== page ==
Despite the limits in these data, I began telling my fellows not to use TMP-SMX prophylaxis when starting a patient with sarcoidosis on oral corticosteroids. Ever the academic contrarian, I relished the chance to buck the conventional wisdom. I dazzled them with NNTs and NNHs they weren't familiar with (the concept or its application to the question at hand). Some withheld TMP-SMX; others just found a different attending to talk to. But I felt smart.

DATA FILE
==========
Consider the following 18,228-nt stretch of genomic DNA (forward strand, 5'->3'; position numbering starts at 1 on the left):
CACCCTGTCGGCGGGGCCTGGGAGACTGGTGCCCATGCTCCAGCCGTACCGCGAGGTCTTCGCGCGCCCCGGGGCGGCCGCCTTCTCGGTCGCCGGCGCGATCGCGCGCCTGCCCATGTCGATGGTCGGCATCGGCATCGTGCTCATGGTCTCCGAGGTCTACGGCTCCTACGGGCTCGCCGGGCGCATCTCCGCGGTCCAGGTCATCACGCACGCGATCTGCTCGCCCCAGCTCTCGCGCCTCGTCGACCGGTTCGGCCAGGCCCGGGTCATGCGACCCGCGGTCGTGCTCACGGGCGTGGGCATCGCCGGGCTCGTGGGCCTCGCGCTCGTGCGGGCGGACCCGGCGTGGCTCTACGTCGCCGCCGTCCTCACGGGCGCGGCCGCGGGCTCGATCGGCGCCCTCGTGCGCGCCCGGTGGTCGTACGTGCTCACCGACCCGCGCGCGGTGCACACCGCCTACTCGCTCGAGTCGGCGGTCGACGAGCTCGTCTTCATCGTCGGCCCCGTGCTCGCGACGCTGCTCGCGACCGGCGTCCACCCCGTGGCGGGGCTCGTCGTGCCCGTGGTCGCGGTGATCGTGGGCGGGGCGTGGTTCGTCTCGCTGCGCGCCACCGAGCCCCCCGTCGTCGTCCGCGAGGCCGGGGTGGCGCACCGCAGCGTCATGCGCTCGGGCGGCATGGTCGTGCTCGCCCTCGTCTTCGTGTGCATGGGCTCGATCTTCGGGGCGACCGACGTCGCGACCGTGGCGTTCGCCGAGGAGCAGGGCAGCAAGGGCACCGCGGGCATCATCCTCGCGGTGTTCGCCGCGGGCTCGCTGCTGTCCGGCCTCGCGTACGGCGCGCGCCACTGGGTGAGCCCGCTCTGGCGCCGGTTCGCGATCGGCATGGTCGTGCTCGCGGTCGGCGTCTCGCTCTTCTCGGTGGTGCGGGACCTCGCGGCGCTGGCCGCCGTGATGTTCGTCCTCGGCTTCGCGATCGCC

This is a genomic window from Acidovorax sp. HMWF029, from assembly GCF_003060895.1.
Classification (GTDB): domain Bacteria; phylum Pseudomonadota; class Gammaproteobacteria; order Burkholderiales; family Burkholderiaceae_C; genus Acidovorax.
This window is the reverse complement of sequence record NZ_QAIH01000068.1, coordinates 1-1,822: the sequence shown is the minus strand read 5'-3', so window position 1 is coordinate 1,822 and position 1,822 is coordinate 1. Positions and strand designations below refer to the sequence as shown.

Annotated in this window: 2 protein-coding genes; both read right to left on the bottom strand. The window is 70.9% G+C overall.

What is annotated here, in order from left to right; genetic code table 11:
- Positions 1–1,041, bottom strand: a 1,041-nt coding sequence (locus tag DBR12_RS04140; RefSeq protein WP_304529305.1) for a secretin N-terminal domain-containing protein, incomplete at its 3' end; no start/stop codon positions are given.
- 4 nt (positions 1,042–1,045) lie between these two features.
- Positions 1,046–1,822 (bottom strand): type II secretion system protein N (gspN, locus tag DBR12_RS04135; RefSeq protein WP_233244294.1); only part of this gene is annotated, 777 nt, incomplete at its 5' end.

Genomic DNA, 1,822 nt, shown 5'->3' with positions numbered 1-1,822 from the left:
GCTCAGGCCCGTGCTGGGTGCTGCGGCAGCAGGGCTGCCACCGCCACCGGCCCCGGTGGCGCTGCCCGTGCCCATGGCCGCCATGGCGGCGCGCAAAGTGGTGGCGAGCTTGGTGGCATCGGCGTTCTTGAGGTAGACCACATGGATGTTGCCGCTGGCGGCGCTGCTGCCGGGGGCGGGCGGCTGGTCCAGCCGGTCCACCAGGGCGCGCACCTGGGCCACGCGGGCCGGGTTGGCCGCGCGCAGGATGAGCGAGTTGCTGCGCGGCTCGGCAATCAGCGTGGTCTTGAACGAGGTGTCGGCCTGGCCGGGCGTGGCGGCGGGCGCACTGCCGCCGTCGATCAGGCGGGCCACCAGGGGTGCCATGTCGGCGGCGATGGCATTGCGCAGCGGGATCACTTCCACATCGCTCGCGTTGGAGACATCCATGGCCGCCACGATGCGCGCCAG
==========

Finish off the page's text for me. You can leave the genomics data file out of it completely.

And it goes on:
On closer inspection though, I was overconfident. While assessing the risk-benefit of routine prophylaxis may seem a quotidian task, it's a critical exercise. Nonetheless, a precise risk-benefit assessment isn't possible with the data we have. We're left with extrapolations. On the one hand, the underlying condition factors into the likelihood that a patient on corticosteroids will develop PJP. Both anecdotal experience and the literature imply that it rarely occurs with sarcoid. On the other hand, PJP prophylaxis works, non-HIV PJP has a 20%-40% mortality (maybe higher), and side effects from TMP-SMX are usually mild and reversible. Furthermore, the presence of underlying pulmonary disease increases PJP mortality. So perhaps the underlying lung function of your patients with sarcoid should factor into the decision about providing prophylaxis.